Dippy at Home - Make a Bird Cake

Type:Indoor

Dippy at Home - Make a Bird Cake

About

Suitable for: children aged 5-11.

How to make your cake for birds.

Recipe for bird cake - you will need:

A mixture of the following:

• Bird seed
• Raisins
• Peanuts
• Grated cheese
• Suet or lard
• Yoghurt pots
• String
• Mixing bowl
• Scissors
• Adult for the piercing and supervising the cutting

How to make your bird cake:

1. Make a small hole in the base of the yoghurt pot and thread the string through so you'll be able to tie your bird cake to a tree or bird table. Secure with a big knot.

2. Let the lard or suet get to room temperature but you don’t need to heat it, your hands will do that.

3. Cut the fat up into very small pieces and put it into the mixing bowl.

4. Add some seeds and any other ingredients you have.

5. Now the fun bit. Get stuck in with your hands, squidge and squeeze the mixture together until it all holds together.

6. Fill the yoghurt pots with the seedy mixture and place in the fridge to set for a few hours.

7. Hang the finished cakes from a tree or bird table and watch the birds drop by for a snack.

Please use the hashtag #DippyAtHome to share any photos of your bird cake.

 

Learn about birds and their dinosaur ancestors

We now believe the birds we see on the planet today are the living descendants of dinosaurs. Watch this video, produced by the Natural History Museum (NHM), that shows why the sparrows we see in our garden are very distantly related to Dippy.

Watch the video on the NHM website (2mins 43secs) (external link)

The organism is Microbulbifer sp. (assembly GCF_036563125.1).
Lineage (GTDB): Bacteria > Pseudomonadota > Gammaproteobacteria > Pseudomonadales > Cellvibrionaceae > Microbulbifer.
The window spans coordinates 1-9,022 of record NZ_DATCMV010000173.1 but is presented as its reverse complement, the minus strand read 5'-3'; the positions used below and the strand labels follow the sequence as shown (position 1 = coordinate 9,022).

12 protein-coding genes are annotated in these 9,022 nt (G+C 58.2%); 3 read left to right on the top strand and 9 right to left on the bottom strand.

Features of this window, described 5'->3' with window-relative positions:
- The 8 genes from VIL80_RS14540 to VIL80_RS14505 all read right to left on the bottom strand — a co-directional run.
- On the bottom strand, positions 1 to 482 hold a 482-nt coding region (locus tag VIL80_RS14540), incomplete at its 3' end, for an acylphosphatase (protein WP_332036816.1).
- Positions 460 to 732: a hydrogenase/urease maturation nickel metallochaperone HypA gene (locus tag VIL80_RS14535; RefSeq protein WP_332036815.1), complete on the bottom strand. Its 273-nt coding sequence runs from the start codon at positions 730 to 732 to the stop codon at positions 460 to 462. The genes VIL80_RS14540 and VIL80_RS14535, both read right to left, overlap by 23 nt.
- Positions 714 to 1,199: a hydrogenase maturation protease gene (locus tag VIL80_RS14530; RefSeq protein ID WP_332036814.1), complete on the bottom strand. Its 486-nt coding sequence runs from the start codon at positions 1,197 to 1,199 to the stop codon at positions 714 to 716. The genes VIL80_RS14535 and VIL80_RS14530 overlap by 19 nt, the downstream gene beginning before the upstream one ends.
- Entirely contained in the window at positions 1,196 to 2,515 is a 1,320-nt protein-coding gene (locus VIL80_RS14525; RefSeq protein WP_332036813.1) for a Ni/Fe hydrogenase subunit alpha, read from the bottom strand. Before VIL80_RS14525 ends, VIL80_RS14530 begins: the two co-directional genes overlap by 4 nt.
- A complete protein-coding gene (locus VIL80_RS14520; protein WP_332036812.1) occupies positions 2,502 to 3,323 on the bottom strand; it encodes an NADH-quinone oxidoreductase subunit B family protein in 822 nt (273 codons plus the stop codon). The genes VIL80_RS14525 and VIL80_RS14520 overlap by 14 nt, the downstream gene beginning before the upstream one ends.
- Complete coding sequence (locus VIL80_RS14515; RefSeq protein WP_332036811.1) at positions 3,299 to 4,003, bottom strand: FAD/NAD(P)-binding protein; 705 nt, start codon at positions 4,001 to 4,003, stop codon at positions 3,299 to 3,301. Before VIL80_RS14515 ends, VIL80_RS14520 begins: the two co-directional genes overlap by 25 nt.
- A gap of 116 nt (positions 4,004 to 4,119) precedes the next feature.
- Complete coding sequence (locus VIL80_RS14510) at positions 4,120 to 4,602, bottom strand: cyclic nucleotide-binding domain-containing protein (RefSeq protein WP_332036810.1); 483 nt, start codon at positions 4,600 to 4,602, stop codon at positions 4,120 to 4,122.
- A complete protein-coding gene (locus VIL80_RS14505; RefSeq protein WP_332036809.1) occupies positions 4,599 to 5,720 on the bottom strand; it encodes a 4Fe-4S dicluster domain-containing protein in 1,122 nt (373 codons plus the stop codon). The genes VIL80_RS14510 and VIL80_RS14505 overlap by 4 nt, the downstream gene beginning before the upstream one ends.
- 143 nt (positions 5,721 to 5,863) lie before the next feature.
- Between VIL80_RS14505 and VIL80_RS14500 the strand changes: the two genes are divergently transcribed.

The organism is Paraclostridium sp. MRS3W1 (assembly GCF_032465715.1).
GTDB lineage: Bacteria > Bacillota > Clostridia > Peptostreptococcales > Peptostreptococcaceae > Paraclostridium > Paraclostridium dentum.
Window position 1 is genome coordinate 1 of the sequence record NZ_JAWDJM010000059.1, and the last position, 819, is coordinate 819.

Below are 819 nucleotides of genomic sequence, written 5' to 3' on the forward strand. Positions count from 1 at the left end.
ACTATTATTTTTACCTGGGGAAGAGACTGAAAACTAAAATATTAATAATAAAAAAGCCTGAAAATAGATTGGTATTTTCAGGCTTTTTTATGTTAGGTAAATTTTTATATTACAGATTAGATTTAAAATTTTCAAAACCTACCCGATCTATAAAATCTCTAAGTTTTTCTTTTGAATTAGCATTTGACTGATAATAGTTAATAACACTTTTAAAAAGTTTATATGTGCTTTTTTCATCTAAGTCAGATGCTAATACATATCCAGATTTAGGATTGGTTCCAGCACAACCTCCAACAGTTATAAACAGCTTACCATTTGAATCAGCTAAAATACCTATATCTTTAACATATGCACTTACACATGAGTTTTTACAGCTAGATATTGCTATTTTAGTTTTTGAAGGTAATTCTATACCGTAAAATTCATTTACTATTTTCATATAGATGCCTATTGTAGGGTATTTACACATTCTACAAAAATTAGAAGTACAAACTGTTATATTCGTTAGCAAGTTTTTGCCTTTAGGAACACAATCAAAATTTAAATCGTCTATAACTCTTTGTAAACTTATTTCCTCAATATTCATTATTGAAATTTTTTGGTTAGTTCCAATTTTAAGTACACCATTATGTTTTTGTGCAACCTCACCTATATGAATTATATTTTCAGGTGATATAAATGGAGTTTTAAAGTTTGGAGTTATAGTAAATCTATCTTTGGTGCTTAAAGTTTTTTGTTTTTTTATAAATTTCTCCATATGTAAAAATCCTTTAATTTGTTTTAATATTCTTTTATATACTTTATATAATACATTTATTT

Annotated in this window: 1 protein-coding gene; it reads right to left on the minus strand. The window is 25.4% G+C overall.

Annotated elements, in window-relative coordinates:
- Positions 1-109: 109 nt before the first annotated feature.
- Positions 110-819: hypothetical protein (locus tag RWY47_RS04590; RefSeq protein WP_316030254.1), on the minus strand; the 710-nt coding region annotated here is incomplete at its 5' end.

So, whilst we can’t see dinosaurs anymore, we can see some of their relatives every day. One species we're currently trying to protect, so they don’t become extinct like Dippy, are the Ospreys. Ospreys are currently in the process of returning to the UK from their winter holiday in Africa. Ospreys eat fish and mainly live in Scotland although they are beginning to spread throughout the North of England and Wales.

You can watch them nest and feed, and hopefully hatch their chicks at the Scottish Wildlife Trust website.

See the Osprey webcam (external link)

Look out of the window and see how many different birds you can see in 30 minutes.

Use the interactive identifier from the RSPB to identify the types of birds (external link)

If you'd like to encourage more birds to visit, make your own bird feeder using this guide from the NHM.

How to make your own bird feeder (external link)

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Opening times

Season (19 June 2020 - 31 Dec 2020)